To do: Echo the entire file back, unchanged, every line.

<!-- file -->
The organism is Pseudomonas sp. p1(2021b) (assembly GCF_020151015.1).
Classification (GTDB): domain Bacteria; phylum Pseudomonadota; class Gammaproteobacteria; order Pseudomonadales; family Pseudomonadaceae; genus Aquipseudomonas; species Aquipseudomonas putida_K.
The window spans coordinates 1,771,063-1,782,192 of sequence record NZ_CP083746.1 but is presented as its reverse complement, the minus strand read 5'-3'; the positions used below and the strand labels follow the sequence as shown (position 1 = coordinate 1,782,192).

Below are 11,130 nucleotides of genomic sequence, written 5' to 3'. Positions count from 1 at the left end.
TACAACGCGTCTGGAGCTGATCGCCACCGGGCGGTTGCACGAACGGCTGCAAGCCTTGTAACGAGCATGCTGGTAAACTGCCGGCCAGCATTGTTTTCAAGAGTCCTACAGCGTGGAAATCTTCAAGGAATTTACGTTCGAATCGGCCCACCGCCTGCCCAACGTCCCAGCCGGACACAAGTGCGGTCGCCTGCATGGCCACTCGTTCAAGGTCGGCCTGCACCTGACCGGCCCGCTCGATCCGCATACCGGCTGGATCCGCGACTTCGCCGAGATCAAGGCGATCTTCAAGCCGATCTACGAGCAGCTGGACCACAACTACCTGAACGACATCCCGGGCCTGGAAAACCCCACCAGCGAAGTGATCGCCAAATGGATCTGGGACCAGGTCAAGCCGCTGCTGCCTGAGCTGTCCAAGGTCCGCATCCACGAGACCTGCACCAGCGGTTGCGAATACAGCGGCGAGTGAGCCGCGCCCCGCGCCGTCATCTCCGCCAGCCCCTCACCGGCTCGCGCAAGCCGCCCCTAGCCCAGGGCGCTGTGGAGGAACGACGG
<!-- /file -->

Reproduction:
The organism is Pseudomonas sp. p1(2021b) (assembly GCF_020151015.1).
Classification (GTDB): domain Bacteria; phylum Pseudomonadota; class Gammaproteobacteria; order Pseudomonadales; family Pseudomonadaceae; genus Aquipseudomonas; species Aquipseudomonas putida_K.
The window spans coordinates 1,771,063-1,782,192 of sequence record NZ_CP083746.1 but is presented as its reverse complement, the minus strand read 5'-3'; the positions used below and the strand labels follow the sequence as shown (position 1 = coordinate 1,782,192).

Below are 11,130 nucleotides of genomic sequence, written 5' to 3'. Positions count from 1 at the left end.
TACAACGCGTCTGGAGCTGATCGCCACCGGGCGGTTGCACGAACGGCTGCAAGCCTTGTAACGAGCATGCTGGTAAACTGCCGGCCAGCATTGTTTTCAAGAGTCCTACAGCGTGGAAATCTTCAAGGAATTTACGTTCGAATCGGCCCACCGCCTGCCCAACGTCCCAGCCGGACACAAGTGCGGTCGCCTGCATGGCCACTCGTTCAAGGTCGGCCTGCACCTGACCGGCCCGCTCGATCCGCATACCGGCTGGATCCGCGACTTCGCCGAGATCAAGGCGATCTTCAAGCCGATCTACGAGCAGCTGGACCACAACTACCTGAACGACATCCCGGGCCTGGAAAACCCCACCAGCGAAGTGATCGCCAAATGGATCTGGGACCAGGTCAAGCCGCTGCTGCCTGAGCTGTCCAAGGTCCGCATCCACGAGACCTGCACCAGCGGTTGCGAATACAGCGGCGAGTGAGCCGCGCCCCGCGCCGTCATCTCCGCCAGCCCCTCACCGGCTCGCGCAAGCCGCCCCTAGCCCAGGGCGCTGTGGAGGAACGACGG